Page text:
It happened today – August 29, 2015

Death of Atahuallpa
On August 29, 1533, Francisco Pizarro strangled Atahuallpa, the last real Inca Emperor. And that’s the good news. The alternative was to be burned alive if he didn’t pretend to convert to Christianity in return for a relatively merciful execution.

It’s hard to defend either Pizarro’s habitual conduct or Spanish imperialism in general. And certainly Pizarro’s behaviour in this matter was belligerent and treacherous to an appalling degree, though European diseases inflicted more harm on the Inca people than human malice ever could. On the other hand it’s pretty hard to speak well of the Inca, warlike and arrogant people who considered their emperor at least a demigod and practiced large-scale human sacrifice, though at least they didn’t also practice cannibalism as the Aztec did. (By the way, Wikipedia says with typical modern multicultural delicacy that “The Incan people thought it was an honor to die as an offering.” Yeah. I bet. Especially the ones doing the killing. I still imagine it was hard to find volunteers.)

However one may settle the question of which empire was more disagreeable, the really striking thing about the fate of Atahuallpa is just how one-sided the encounter between them was. There may have been more Inca than Spaniards, around 12 million versus just under 10 million. But they were never about to cross the ocean and invade Spain. Instead, Pizarro led a laughable 180 men against tens of thousands of Inca soldiers and crushed them. Using European technology including writing, and European military organization, he overwhelmed Inca armies and stormed their capital, executed the emperor and installed his half-brother as a puppet. There was never the slightest chance of the Inca strangling a King of Spain even though their record of conquest does not suggest any greater scruples about such an action.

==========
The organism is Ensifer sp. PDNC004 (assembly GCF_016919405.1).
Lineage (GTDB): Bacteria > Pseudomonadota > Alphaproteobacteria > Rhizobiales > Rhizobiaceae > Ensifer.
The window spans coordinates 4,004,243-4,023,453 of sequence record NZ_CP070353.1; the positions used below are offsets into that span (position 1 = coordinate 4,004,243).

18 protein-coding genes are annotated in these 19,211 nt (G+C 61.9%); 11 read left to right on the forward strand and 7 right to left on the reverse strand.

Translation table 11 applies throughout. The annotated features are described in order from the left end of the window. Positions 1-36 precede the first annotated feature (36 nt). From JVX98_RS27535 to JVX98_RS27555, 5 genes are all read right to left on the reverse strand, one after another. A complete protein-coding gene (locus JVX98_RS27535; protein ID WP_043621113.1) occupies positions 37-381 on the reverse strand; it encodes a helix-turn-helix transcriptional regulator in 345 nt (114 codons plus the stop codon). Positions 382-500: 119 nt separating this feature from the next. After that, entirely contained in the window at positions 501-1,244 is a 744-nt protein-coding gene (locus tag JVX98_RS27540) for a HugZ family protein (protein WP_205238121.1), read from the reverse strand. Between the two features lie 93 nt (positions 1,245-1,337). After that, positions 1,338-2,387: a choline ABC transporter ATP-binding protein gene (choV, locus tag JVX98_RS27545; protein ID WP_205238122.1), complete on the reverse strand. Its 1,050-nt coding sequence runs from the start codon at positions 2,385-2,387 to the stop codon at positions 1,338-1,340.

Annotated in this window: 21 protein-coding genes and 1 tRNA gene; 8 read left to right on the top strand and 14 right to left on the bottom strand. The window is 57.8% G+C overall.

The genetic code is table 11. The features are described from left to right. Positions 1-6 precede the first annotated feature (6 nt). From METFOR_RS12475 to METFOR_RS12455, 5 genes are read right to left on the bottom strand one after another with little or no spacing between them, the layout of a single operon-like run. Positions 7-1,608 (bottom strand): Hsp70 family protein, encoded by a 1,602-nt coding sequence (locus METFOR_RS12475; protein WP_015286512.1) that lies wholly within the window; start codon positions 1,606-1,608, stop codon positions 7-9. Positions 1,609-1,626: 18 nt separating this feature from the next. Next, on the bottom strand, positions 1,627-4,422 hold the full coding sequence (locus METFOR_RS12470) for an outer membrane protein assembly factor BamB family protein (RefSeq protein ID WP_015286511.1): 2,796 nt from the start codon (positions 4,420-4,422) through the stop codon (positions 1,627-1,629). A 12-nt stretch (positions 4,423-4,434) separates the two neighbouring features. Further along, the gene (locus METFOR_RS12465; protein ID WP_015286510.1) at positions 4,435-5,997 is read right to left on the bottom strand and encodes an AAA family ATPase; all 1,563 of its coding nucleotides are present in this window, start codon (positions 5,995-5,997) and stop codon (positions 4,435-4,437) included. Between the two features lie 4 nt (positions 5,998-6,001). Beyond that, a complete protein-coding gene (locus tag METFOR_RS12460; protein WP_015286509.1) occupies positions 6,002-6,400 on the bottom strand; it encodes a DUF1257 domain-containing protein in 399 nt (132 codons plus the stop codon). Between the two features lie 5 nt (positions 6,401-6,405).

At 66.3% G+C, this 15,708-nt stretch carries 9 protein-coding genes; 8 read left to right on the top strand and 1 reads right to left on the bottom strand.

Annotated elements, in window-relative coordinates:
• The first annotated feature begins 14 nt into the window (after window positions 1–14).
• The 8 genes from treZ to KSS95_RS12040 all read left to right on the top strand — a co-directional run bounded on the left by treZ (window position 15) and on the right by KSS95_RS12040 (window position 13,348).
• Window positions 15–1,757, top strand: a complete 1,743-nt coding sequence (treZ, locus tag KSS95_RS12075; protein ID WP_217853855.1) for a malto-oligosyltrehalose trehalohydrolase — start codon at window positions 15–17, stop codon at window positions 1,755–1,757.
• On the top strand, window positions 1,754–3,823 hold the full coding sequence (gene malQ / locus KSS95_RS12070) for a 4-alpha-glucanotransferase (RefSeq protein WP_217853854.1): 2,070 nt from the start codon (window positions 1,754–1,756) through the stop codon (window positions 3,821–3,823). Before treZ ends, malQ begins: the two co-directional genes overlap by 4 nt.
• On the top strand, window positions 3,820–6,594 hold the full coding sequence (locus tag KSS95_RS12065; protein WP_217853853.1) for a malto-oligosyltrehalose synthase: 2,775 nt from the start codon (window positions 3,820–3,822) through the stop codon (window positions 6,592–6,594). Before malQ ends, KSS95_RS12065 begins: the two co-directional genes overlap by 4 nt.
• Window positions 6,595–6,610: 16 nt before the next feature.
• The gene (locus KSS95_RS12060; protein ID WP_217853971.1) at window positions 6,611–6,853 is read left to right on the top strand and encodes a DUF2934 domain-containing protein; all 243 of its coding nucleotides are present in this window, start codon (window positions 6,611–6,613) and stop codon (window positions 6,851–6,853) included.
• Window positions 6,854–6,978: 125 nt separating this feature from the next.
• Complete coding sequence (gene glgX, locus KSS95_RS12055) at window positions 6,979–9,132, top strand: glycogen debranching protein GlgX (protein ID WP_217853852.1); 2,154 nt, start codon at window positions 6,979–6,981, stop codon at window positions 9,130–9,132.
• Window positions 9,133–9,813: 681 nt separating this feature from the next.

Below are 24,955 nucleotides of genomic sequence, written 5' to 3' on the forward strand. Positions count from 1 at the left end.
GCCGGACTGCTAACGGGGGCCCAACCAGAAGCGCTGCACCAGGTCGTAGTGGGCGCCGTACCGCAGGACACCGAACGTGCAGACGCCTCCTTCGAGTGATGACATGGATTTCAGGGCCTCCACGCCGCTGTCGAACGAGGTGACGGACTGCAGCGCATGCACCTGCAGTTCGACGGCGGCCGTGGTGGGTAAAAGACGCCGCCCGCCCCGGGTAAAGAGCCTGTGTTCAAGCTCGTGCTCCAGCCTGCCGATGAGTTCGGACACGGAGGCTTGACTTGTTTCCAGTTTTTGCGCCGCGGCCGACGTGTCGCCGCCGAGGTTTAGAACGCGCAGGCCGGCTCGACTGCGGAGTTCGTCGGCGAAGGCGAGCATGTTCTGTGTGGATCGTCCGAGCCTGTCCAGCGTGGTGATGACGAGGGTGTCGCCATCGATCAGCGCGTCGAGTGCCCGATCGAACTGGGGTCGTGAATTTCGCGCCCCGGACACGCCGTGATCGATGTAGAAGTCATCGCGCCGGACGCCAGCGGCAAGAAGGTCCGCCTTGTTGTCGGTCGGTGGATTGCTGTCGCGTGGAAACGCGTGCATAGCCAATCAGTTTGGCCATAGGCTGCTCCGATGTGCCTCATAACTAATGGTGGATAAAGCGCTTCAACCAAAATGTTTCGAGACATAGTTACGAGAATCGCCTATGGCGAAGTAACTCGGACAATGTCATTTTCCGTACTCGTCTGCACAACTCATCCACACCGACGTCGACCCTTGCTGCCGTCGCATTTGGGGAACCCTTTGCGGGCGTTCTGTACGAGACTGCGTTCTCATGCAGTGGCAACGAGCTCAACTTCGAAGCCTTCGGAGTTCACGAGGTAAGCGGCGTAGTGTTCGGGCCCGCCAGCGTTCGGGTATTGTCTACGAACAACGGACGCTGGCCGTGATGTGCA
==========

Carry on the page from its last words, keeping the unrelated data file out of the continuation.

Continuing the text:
It will not do to point to greater European perfidy or militarism, or for that matter boldness, to explain the overwhelming, shocking imbalance of power between its civilization and that of any other part of the world by 1500, to the point that a tiny band of scruffy adventurers could overthrow a mighty empire despite insufficient resources and planning that wasn’t even done on the back of an envelope because they didn’t have any.

We sometimes take such things for granted because we know they happened. But step back for a moment and ponder the sheer implausibility of it and you find yourself facing a great mystery.

So again I urge people to consult Jared Diamond’s Guns, Germs, and Steel to get some sense of how the entire period since the end of the last glaciation and the emergence of agriculture, the unequal distribution of arable land and domesticable plants and animals, created this otherwise baffling military, technological, organizational and demographic imbalance, with all its vast and often horrendous consequences including the sordid end of the last independent Inca emperor.

It happened today – August 28, 2015

On August 28 we should honour Mahalia Jackson. Starting by Googling her. I had to.

It turns out that she was a very successful gospel singer in the United States whose long and successful recording career made her internationally famous as “the Queen of Gospel”. She was also an influential civil rights activist. But on August 28 1963 she did something that went virtually unnoticed except by those closest to her. Or rather it was noticed around the world; it was only her part that went unremarked.

You see, she was at the Lincoln Memorial, standing behind Martin Luther King Jr. as he delivered what would quickly be recognized as one of the greatest speeches in American history, certainly the greatest since the invention of recording technology. He famously improvised the ending to that speech, the overwhelmingly powerful and brilliant “I Have a Dream” conclusion. And apparently he did so because Mahalia Jackson leaned over and said “Tell them about the dream, Martin. Tell them about the dream, doctor.”

He had spoken of his dream in other speeches. But he wasn’t planning to finish with it in this one until she prompted him. Then he did, in words that changed a nation and still bring tears to the eye. If you have not listened to it, or watched the classic video (you can find it on YouTube), you must do so. And then I think it might be time to rediscover the music of Mahalia Jackson, who changed the course of history in a moment of undeniable inspiration.

Why I’m voting Libertarian

In my latest National Post column, I wrap up my series on how not to vote with a simple recommendation for what to do: Cast a ballot that doesn’t leave you feeling dirty. Personally I’m voting libertarian. But if you won’t do that, choose another clean option, an independent, a protest candidate or a returned ballot, rather than marking an “X” that compromises your integrity in order to make the problem worse.